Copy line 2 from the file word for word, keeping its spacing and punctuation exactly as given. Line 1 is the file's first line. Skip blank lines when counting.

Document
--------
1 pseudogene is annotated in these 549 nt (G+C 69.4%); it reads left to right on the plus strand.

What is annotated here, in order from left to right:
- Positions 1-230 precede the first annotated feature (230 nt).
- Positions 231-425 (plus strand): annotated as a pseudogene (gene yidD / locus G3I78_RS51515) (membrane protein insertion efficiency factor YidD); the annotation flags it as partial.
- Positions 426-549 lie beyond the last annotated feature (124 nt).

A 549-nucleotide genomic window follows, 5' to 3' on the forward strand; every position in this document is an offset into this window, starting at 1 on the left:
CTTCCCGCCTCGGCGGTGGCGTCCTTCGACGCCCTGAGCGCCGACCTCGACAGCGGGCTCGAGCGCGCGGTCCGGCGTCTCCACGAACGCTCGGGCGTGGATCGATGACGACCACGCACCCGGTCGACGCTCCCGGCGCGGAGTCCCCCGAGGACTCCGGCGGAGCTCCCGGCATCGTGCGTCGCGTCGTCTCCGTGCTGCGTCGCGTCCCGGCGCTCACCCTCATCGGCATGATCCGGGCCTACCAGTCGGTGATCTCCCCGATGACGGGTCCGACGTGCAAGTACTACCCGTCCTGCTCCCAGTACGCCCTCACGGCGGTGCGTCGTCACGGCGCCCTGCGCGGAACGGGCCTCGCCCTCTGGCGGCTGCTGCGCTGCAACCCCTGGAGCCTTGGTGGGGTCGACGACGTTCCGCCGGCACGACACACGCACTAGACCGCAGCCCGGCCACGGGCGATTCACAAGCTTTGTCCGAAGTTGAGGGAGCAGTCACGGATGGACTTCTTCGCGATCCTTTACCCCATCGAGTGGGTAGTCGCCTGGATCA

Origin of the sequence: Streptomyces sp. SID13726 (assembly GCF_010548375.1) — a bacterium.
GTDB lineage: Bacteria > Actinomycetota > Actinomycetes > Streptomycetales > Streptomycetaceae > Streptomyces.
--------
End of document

What is annotated here, in order from left to right: